It wasn’t until seven months after his disappearance that Joan began to suspect that her brother had been crazy.

The case was still open, and publicly the police had expressed confidence in a number of leads. Privately, though, the chief had told Joan and her parents that, barring a miracle, things looked grim. Her parents had balked at first, but Joan had dated the chief’s son in high school, before she had left town for school and work in the city.

Her parents’ certainty had waned with each passing day, until Joan found herself driving up for the ultimate concession that her brother was gone for good—selling his house. It had been their parents’ house, originally, but after they converted to snowbirds and fled south, Gil had kept it up and lived there. He had always been devoted to the place, and kept it in good shape; selling it was the final step in moving on.

Joan found herself upstairs, cleaning out her brother’s room. It was hard, and her cheeks often glistened with tears as she boxed up Gil’s cherished mementos—that silly junior karate medal from 3rd grade, the plastic Pinewood Derby trophy from the scouts whose size belied its modest standing of 4th place.

Worst of all were the mounds and mounds of paper. Gil had fancied himself a writer, and his desk, closet and dresser were crammed with sheets ranging from handwriting on notebook paper to computer printouts. Throwing it all away would have been like throwing him away, and Joan had a vague idea that she could edit some of it into a usable form to publish as a memorial tribute. But that meant looking over every scrap, sorting them into piles, and feeling the enormity of Gil’s absence with each word.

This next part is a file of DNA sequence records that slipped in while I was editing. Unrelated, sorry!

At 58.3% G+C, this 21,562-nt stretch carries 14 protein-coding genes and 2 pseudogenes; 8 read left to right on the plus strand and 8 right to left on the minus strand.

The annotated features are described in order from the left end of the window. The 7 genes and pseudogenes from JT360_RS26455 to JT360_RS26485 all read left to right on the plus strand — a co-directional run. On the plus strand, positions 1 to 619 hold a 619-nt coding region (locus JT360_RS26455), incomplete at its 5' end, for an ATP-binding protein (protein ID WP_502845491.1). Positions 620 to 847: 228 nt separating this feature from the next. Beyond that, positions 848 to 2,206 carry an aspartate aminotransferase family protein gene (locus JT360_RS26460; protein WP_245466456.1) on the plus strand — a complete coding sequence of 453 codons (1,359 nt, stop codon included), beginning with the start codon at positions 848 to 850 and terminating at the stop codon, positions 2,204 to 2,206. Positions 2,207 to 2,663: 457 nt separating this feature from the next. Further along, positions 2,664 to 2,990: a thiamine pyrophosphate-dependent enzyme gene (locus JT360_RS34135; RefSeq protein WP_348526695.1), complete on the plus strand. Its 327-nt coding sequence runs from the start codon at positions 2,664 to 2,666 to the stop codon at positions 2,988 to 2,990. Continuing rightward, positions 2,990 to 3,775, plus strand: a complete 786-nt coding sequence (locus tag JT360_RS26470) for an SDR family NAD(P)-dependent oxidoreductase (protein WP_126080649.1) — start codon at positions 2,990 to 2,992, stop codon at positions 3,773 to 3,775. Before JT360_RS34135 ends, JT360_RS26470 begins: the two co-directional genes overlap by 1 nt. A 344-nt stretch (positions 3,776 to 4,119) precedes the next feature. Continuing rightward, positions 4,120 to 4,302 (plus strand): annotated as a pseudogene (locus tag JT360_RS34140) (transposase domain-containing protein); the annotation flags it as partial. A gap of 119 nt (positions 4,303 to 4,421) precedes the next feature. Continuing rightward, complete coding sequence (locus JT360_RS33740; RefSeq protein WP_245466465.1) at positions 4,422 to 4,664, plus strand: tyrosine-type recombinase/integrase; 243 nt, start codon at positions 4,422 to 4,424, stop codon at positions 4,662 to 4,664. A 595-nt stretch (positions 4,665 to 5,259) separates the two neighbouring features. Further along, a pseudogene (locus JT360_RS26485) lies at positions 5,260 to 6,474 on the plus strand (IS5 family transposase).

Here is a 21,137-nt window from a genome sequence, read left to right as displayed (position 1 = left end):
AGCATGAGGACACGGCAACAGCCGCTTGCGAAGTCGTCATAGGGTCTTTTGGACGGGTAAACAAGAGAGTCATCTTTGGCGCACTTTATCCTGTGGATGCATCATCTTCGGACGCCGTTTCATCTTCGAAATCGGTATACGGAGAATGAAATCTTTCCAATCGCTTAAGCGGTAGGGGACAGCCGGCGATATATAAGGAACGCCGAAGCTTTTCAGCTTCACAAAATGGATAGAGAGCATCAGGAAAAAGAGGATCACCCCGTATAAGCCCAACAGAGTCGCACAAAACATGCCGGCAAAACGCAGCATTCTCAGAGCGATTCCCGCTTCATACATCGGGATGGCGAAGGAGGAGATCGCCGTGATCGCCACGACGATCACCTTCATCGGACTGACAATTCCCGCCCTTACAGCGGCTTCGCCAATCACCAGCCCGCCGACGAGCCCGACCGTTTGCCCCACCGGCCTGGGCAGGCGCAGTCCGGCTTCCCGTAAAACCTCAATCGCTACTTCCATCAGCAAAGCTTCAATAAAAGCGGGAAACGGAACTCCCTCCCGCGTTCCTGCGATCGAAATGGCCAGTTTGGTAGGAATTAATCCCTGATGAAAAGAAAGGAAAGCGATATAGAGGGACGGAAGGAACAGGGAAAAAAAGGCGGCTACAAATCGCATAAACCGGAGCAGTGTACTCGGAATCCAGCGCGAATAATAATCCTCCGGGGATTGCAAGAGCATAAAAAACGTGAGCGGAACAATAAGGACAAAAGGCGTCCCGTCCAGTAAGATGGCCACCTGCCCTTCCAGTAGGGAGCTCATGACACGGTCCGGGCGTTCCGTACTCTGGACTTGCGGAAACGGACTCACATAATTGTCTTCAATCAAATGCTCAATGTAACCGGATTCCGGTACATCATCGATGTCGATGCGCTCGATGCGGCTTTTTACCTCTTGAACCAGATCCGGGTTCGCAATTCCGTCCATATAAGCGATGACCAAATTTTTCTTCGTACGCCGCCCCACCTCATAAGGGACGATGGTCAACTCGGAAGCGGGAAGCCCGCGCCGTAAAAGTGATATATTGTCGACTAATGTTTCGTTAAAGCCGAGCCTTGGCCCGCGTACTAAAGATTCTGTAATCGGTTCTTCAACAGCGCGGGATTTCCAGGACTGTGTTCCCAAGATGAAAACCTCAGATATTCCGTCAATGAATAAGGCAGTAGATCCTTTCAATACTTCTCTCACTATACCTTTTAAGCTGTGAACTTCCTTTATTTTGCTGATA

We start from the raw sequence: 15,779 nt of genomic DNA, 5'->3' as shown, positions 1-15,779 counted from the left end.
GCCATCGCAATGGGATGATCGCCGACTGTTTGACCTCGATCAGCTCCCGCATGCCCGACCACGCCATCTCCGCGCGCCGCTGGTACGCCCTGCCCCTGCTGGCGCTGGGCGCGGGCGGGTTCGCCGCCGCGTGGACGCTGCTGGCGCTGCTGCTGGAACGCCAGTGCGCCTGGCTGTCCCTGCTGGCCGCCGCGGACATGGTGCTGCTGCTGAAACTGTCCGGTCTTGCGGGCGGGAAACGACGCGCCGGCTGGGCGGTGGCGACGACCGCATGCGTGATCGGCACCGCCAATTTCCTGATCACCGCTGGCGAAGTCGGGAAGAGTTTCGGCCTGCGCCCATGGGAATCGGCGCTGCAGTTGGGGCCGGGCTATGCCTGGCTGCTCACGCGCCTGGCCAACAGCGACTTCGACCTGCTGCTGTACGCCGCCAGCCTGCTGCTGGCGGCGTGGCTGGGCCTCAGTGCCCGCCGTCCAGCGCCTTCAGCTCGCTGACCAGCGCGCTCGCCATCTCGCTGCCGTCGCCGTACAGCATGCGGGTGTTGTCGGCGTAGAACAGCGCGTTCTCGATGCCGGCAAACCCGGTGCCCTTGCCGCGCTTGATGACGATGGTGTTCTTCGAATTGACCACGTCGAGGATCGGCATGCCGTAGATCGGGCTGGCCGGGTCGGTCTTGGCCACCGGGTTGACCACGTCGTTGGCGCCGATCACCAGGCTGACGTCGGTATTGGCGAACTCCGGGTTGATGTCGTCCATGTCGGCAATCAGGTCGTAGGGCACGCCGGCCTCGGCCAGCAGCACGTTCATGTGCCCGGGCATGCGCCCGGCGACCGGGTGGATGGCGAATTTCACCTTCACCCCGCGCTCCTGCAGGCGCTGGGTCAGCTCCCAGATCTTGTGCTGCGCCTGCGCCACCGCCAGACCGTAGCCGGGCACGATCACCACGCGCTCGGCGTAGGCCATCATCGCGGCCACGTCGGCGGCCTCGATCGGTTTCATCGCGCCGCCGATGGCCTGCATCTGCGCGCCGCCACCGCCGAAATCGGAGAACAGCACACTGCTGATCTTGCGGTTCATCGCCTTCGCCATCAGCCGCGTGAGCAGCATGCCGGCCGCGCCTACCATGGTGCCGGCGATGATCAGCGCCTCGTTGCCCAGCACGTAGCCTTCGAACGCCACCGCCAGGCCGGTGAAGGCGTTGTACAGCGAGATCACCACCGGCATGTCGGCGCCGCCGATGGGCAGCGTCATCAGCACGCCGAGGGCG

“Oh, Gil, Gil, Gil,” Joan said to no one in particular. “Why couldn’t you ever finish anything?”

In her perusal, she had found incomplete drafts of half a dozen novels, one running to over a hundred handwritten pages. There was a poem Gil had written when he started shaving, “Ode to an Electric Razor,” that cut off in mid-stanza where the author couldn’t think of anything that rhymed with “month.” And there were no less than three journals, each of which started strongly with daily entries before devolving into thin and desperate summaries of months or even years.

But it was the final piece Joan found that gave her pause. It had been apart from the others, tucked between Gil’s unkempt sheets, written in an unsteady hand and dated shortly before he had vanished.

The soft pencil writing was deeply smudged; Joan had to smooth it out on the newly-cleared desk and turn the lamp to its highest setting to make out what was there:

“Yesterday, I ripped a hole in the membrane of existence. No problem at all; just held up my hand, got a firm grip on the cosmos, and tugged. And do you know what I saw?”

“Galaxies alight with a billion fires, washing over me like a breaking wave. A city carved from the trunks of trees whose purple branches scraped the moons. A rusted-out gas station sign in a language I can’t read, attended on all sides by a vast sea of sand dunes. The corner of Upham and Stroesser downtown.”

“So I decided to step out—just for a little while. There’s something to be said for the paper-thin fabric of the mundane that ties everything up for us in a neat brown package, for perceiving only what you can see.”